Jon Watson is an historian specialising in the history of the struggle for black equality in the United States.
His research concentrates on the experience of African-American civil rights activists and race leaders in the multi-racial environment of Southern California during the twentieth century.
Jon Watson works on the history of the struggle for black equality in the United States. His research concentrates on the experience of African-American civil rights activists and race leaders as they sought to challenge discrimination and further opportunities in the multi-racial environment of Southern California during the twentieth century.
Dr Jon Watson lectures across the humanities programme. He specialises in the history of the struggle for black equality in the United States with a particular emphasis on African Americans in the American West.
His research concentrates on the experience of African-American civil rights activists and race leaders as they sought to challenge discrimination and further opportunities in the multi-racial environment of Southern California during the twentieth century. He is particularly interested in the process by which the Black West was incorporated into the national struggle for racial equality, with its focus on employment and housing rights eventually influencing national campaigns.
Jon's current research investigates the relationship between Booker T. Washington and black communities in California in the early 20th century. His interest lies in exploring the relationship between the pronouncements of the race leader, that accentuated economic progress over civil rights, over a local community with a relatively high number of entrepreneurs and businessmen who, while in agreement with Washington’s economic agenda, had gained some civil rights, were anxious to preserve them.
This research explores how questions of race, class and political economy played out when Washington visited California in January 1903; the trip was well received in the local white press and Washington was lauded every day of the weeklong trip. By considering this event, he will further understanding of how the far West, viewed as outside the national discourse on race and black protest until the 1940s, was actually incorporated into national discussions about race and racial advancement far earlier than is commonly asserted. The initial article will be incorporated into a book-length project, incorporating his DPhil. research, which will explore aspects of grassroots black activism in Los Angeles in the twentieth century.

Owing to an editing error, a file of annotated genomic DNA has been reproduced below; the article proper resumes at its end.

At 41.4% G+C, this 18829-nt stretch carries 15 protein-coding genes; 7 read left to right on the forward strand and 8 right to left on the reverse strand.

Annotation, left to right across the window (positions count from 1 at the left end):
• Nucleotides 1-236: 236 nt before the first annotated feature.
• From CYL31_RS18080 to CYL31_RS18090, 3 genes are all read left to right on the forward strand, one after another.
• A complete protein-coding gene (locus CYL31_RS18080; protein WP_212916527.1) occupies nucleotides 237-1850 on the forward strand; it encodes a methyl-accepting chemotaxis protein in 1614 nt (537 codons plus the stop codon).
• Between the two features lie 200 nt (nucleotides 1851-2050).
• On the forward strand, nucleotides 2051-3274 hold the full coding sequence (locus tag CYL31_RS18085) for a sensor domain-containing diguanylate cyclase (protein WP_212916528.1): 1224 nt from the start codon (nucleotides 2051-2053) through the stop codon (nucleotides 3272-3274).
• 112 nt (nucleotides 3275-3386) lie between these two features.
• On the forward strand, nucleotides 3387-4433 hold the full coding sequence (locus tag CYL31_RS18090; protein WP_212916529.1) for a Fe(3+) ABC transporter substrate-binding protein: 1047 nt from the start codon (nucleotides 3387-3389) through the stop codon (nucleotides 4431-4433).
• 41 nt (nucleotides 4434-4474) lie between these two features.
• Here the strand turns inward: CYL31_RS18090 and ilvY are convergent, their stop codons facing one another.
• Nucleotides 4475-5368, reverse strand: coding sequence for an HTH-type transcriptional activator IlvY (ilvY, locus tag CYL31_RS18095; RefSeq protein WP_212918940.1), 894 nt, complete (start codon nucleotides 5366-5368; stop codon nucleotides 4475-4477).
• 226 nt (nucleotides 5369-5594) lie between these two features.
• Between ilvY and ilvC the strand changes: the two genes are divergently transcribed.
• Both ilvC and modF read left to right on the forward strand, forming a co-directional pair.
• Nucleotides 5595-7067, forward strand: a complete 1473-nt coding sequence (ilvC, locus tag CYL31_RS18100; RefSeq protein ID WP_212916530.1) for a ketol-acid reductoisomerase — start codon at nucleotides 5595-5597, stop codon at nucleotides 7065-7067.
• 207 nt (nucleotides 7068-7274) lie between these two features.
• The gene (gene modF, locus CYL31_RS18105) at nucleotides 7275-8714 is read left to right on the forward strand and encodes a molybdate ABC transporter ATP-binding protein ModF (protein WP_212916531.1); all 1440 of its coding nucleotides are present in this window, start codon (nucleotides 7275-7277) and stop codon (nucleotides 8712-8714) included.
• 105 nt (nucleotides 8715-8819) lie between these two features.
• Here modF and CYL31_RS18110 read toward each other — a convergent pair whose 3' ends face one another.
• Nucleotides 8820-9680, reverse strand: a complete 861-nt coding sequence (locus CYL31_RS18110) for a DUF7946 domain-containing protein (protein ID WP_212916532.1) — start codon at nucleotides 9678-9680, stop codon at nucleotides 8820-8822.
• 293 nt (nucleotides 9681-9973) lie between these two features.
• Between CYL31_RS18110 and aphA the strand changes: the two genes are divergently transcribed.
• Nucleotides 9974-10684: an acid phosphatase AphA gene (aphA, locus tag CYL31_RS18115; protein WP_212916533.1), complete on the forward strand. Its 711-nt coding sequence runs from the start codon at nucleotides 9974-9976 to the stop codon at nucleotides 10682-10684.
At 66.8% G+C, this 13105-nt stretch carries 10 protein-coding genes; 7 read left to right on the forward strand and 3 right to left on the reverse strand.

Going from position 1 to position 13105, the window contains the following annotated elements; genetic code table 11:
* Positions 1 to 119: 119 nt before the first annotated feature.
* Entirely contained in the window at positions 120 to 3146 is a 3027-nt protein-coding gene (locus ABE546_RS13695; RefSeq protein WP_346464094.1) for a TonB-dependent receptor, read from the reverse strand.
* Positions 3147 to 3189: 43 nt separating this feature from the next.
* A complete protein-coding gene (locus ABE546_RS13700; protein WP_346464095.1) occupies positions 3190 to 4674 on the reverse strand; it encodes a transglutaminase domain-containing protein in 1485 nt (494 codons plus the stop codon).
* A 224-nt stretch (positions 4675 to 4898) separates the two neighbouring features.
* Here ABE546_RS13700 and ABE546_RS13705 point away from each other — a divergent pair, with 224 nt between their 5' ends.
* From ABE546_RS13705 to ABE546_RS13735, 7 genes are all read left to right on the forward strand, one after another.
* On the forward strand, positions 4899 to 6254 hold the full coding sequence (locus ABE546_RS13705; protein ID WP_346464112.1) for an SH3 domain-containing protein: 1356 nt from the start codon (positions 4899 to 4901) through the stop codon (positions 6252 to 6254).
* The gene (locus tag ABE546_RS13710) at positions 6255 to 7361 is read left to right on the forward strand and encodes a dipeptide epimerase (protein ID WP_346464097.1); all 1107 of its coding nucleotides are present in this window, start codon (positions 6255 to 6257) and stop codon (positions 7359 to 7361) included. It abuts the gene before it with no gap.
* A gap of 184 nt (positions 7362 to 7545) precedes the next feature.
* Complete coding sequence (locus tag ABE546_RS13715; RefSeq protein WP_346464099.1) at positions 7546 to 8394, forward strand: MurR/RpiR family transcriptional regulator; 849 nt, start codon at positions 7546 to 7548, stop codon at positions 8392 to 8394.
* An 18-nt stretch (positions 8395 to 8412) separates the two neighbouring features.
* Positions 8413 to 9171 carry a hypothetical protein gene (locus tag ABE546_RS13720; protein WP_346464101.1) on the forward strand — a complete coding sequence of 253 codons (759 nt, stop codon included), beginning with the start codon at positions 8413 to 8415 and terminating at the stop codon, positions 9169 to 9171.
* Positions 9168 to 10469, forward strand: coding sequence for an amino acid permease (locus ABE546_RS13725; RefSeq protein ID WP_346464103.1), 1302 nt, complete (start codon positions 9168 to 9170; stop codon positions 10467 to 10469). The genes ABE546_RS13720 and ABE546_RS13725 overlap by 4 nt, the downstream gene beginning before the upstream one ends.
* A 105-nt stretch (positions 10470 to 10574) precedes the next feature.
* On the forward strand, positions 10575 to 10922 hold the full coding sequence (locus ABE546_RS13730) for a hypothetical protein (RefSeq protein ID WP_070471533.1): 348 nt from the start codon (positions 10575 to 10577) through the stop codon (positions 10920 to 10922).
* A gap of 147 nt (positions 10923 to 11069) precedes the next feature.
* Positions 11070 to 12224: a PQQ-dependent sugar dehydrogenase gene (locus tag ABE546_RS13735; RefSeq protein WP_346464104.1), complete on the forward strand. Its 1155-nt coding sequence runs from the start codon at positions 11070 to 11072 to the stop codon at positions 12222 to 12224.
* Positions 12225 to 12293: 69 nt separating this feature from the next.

In addition to these research interests, Jon Watson is also developing resources, and programmes aimed at developing the teaching of history. This has included a website of resources for the study of modern American history and a current project developing a pack of teaching resources exploring the impact of the First World War on Brighton.
Jon has taught American History at a number of British universities and worked as a lecturer at Brighton since 2009. His work is divided between teaching, research and co-ordinating of Widening Participation activities, working to develop programmes to develop an understanding of university life for prospective students and share knowledge and practice with local schools and colleges. He completed his first degree in History at the University of Southampton. He completed his masters degree in American History at the University of Sussex. His DPhil, which explored the history of the Los Angeles branch of the National Association for the Advancement of Colored People (NAACP) was awarded by the University of Sussex in 2006.
“Loren Miller and the role of California in Civil Rights Litigation”
University of Reading, Department of History, Spring 2011.
“The Los Angeles NAACP During The Second World War: The Role Of Liberal Civil Rights Protest In The Struggle For Double Victory”. British Association of American Studies Conference, Canterbury, April 2006.
“The Los Angeles NAACP and the Zoot-Suit Riot of 1943”
British Association of American Studies Conference, Aberystwyth, March 2003.
July 2002. James and Sylvia Thayer Research Fellowship.
$4,000 bursary granted by the Charles Young Library, UCLA to research collections for D.Phil. research.